When Kids and Babies Disrupt Your Training
Casey asks: “How much is my training affected when I have to stop and start or take an extra minute to tend to kids or to feed the baby? It’s not every session but it does happen.”
Well, of course your training is going to be impacted but you have to ask yourself what’s the alternative? The are certain things which are a give, certain things that just aren’t open to negotiation. And this is one of those things. Looking after the kids, looking after the baby, it has to happen.
So, let’s put that fact to the side and say, “Well, yeah, this has to happen, let’s make the best of the situation that we have left.” A lot of people focus on this obstacle, the obstacle being my kids are interrupting me during my exercise, it’s supposed to be my time and they focus on this obstacle, on this problem, as they perceive it and they don’t focus on making the best of that situation.
So, it’s a given that you have to play the role of a mother. That’s a non-negotiable. That’s there. How good can you make your training given this non-negotiable? That’s the question and that’s what we have to try and optimise.
If there are times where there are constant interruptions, a really good way mentally to deal with this, there are two good strategies. The first is on measuring the success of your exercise by completion, not by quality. Sometimes we try to be perfectionists and the exercise session has to be perfect, otherwise we perceive that it’s not valuable. This is absolutely not the case. If you are faced with constant interruptions, if the kids need your time, which occasionally of course they will, if you’ve done an exercise session, you can tick that box. You don’t write in that box, “This was a four out of ten.” It doesn’t matter, the quality isn’t important in this case. What’s important is that you just continue to tick the boxes, you continue to create these chains in your habit and behaviour, which is going to give you some long term behaviour change. Look at completing the session as the win. Not the quality of that session, how much you lift or how fast you go.
The second strategy that we can use here comes from a model called the six thinking hats which was established by a guy called Edward de Bono. And basically, it’s more of a corporate marketing tool or strategy, this one. And he has six different hats. Each is a different colour. Maybe in a corporate setting you might say to a board of people, “All right, everyone put on the blue hat, that’s the hat for creativity. Everyone put on your red hat, that’s your hat for analytical thinking.” Each of these hats has different qualities which exemplify a certain task that needs to be completed.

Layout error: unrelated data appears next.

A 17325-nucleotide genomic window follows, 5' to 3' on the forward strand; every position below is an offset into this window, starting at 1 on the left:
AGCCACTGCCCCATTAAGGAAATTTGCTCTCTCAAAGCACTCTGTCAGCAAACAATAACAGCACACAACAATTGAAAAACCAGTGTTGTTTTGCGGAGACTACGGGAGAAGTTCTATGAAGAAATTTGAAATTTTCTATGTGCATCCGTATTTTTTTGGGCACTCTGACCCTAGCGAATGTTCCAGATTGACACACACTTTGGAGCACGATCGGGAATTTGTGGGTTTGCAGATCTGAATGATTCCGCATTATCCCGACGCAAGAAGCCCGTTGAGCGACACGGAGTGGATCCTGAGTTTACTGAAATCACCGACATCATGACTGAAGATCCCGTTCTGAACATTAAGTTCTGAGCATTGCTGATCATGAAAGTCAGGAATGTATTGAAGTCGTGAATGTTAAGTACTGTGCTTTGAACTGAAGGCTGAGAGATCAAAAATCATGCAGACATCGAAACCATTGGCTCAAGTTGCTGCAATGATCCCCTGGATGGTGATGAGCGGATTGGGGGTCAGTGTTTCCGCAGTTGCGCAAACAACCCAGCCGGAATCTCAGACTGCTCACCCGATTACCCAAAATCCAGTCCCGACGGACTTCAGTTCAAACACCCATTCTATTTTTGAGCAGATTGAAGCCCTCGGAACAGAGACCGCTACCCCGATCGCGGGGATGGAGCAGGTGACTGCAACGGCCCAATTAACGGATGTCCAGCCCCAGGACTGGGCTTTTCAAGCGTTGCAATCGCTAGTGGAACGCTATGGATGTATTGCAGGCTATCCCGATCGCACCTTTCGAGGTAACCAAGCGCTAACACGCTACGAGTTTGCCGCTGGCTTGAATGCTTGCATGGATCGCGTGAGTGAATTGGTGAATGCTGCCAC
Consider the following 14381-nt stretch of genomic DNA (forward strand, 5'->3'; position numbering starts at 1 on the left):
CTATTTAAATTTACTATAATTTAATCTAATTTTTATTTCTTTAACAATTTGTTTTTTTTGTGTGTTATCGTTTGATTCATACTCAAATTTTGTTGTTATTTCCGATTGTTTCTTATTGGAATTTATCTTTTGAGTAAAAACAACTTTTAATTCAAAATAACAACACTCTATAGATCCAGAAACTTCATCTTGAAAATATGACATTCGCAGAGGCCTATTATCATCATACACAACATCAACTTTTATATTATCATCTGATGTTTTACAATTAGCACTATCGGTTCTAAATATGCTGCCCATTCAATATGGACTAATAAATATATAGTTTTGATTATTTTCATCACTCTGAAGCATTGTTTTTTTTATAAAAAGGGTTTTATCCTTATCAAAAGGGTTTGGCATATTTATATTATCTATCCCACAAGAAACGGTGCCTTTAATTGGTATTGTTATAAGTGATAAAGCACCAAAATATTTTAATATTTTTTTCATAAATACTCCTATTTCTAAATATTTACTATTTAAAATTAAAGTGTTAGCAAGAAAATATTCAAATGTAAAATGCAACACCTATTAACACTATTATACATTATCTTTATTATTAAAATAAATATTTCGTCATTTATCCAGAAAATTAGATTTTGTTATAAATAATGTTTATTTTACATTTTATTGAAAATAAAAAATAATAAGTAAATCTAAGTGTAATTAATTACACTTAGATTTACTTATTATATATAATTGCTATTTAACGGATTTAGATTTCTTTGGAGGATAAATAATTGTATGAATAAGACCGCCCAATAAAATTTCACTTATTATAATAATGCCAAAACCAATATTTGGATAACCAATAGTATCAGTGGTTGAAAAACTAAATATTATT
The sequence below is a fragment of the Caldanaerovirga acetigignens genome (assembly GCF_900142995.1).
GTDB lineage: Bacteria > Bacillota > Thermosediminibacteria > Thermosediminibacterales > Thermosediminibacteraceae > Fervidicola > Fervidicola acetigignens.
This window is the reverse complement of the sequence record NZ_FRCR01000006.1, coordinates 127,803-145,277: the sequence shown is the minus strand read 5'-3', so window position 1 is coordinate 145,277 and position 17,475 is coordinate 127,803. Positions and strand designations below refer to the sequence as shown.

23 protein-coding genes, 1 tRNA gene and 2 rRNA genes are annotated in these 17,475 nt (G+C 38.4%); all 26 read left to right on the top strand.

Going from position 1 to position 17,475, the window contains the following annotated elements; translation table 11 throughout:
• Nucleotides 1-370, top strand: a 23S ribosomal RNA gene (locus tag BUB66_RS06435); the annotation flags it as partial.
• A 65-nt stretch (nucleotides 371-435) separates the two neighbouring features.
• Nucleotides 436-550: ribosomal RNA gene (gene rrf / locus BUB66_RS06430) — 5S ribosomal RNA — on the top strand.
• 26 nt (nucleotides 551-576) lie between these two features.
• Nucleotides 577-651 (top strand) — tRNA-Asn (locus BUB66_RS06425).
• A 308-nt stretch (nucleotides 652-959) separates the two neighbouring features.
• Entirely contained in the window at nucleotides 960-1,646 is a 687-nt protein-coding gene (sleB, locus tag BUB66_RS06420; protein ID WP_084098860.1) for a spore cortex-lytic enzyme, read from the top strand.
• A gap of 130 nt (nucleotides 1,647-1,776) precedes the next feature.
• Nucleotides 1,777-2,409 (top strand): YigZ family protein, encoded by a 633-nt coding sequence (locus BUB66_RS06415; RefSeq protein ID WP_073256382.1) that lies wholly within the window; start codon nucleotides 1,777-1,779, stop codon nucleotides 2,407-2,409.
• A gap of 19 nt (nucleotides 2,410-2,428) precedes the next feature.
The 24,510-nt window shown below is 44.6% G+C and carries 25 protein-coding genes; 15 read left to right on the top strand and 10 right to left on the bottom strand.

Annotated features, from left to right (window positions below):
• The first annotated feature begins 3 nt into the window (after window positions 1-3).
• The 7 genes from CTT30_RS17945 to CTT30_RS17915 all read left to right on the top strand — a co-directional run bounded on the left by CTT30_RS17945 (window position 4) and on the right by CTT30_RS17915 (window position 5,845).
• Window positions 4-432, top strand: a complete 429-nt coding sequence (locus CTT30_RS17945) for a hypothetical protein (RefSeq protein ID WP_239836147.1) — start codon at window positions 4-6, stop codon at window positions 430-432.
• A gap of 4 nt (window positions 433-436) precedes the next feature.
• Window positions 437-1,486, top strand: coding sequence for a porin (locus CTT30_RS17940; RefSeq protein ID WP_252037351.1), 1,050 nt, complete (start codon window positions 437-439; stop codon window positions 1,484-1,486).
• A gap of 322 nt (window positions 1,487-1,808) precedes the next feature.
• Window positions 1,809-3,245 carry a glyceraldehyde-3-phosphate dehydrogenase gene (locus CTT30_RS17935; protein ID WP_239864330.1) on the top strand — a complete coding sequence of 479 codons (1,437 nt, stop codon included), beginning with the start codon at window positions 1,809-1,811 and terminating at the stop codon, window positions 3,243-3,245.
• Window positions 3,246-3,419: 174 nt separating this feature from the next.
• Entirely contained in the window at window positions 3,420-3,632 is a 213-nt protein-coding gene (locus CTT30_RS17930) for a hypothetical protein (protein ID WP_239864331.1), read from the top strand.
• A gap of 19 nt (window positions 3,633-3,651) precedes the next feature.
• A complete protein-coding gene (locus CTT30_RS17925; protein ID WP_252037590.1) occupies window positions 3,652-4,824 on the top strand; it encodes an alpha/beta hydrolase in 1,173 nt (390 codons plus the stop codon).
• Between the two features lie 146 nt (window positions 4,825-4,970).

Now, I’ve used this in the past with athletes to some really great effect and you can do the same thing. Identify what it is that you need to do in your role as a mother. What qualities do you need to have? You need to be patient, you need to be empathetic, you need to be helpful, you need to be caring, you need to be loving. These are things that make you a good mother.
Then, what other things, what other tasks, what other qualities and core values you need to have to be a good athlete? You need to be determined, you need to be committed, you need to be willing to go through some discomfort. These are very different things, very different qualities than those which are required to be a good mother or a good parent.
Now, sometimes you will need to switch very quickly from wearing the athlete hat, from wearing the exerciser hat to wearing the mother hat. Having this metaphorical hat that you can put on and take off allows you to switch very quickly between these two roles. Otherwise what can happen is one role can bleed into the other. You’ll be exercising, your kids will need you, and then once you’ve finished helping the kids, it takes you a while to get back into the rhythm of what you were doing.
However, if you can, again, have these metaphorical hats, your kids need you, you take off the training hat, you put on the mom hat, with all of the core values and the actions that that comes with, soon as you’ve finished helping the kids, you put back on that athlete hat, it’s a clean cut and you’re able to then maximise not only how much you can help your kids but how much you can try to maximise your benefit from your exercise session.
Okay? Couple of things to have a play with here. Just remember certain things are non-negotiable, they’re a given, make the best of the situation outside these non-negotiables.
Dan Williams is the Director of Range of Motion and leads a team of Exercise Physiologists, Sports Scientists, Physiotherapists and Coaches. He has a Bachelor of Science (Exercise and Health Science) and a Postgraduate Bachelor of Exercise Rehabilitation Science from The University of Western Australia, with minors in Biomechanics and Sport Psychology.